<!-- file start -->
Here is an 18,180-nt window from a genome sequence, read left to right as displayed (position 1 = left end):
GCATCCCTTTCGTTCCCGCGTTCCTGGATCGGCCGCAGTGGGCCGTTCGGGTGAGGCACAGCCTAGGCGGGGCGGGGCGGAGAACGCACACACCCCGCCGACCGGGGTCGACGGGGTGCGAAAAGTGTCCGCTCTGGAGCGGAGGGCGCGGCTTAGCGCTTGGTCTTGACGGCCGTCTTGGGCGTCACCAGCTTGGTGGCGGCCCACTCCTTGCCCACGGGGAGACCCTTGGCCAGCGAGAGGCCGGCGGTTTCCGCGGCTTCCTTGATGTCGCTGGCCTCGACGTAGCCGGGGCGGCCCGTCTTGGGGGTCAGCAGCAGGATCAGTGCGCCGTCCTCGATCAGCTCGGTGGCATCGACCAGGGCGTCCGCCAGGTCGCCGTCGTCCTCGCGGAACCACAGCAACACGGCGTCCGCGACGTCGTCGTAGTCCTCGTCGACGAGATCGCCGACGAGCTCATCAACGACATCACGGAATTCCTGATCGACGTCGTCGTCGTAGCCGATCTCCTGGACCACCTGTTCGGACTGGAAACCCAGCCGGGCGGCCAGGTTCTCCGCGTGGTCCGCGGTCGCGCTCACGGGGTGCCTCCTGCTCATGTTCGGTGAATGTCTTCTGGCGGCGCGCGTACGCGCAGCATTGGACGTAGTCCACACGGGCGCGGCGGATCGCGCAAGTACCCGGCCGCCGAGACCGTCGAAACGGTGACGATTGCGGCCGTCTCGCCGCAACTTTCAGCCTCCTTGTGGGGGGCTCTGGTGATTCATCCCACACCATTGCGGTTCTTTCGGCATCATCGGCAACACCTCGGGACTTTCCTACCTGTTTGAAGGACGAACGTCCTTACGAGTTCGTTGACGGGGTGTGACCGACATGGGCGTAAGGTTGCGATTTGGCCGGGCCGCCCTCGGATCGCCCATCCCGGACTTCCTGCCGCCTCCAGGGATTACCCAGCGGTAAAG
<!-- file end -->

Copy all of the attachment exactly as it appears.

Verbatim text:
Here is an 18,180-nt window from a genome sequence, read left to right as displayed (position 1 = left end):
GCATCCCTTTCGTTCCCGCGTTCCTGGATCGGCCGCAGTGGGCCGTTCGGGTGAGGCACAGCCTAGGCGGGGCGGGGCGGAGAACGCACACACCCCGCCGACCGGGGTCGACGGGGTGCGAAAAGTGTCCGCTCTGGAGCGGAGGGCGCGGCTTAGCGCTTGGTCTTGACGGCCGTCTTGGGCGTCACCAGCTTGGTGGCGGCCCACTCCTTGCCCACGGGGAGACCCTTGGCCAGCGAGAGGCCGGCGGTTTCCGCGGCTTCCTTGATGTCGCTGGCCTCGACGTAGCCGGGGCGGCCCGTCTTGGGGGTCAGCAGCAGGATCAGTGCGCCGTCCTCGATCAGCTCGGTGGCATCGACCAGGGCGTCCGCCAGGTCGCCGTCGTCCTCGCGGAACCACAGCAACACGGCGTCCGCGACGTCGTCGTAGTCCTCGTCGACGAGATCGCCGACGAGCTCATCAACGACATCACGGAATTCCTGATCGACGTCGTCGTCGTAGCCGATCTCCTGGACCACCTGTTCGGACTGGAAACCCAGCCGGGCGGCCAGGTTCTCCGCGTGGTCCGCGGTCGCGCTCACGGGGTGCCTCCTGCTCATGTTCGGTGAATGTCTTCTGGCGGCGCGCGTACGCGCAGCATTGGACGTAGTCCACACGGGCGCGGCGGATCGCGCAAGTACCCGGCCGCCGAGACCGTCGAAACGGTGACGATTGCGGCCGTCTCGCCGCAACTTTCAGCCTCCTTGTGGGGGGCTCTGGTGATTCATCCCACACCATTGCGGTTCTTTCGGCATCATCGGCAACACCTCGGGACTTTCCTACCTGTTTGAAGGACGAACGTCCTTACGAGTTCGTTGACGGGGTGTGACCGACATGGGCGTAAGGTTGCGATTTGGCCGGGCCGCCCTCGGATCGCCCATCCCGGACTTCCTGCCGCCTCCAGGGATTACCCAGCGGTAAAG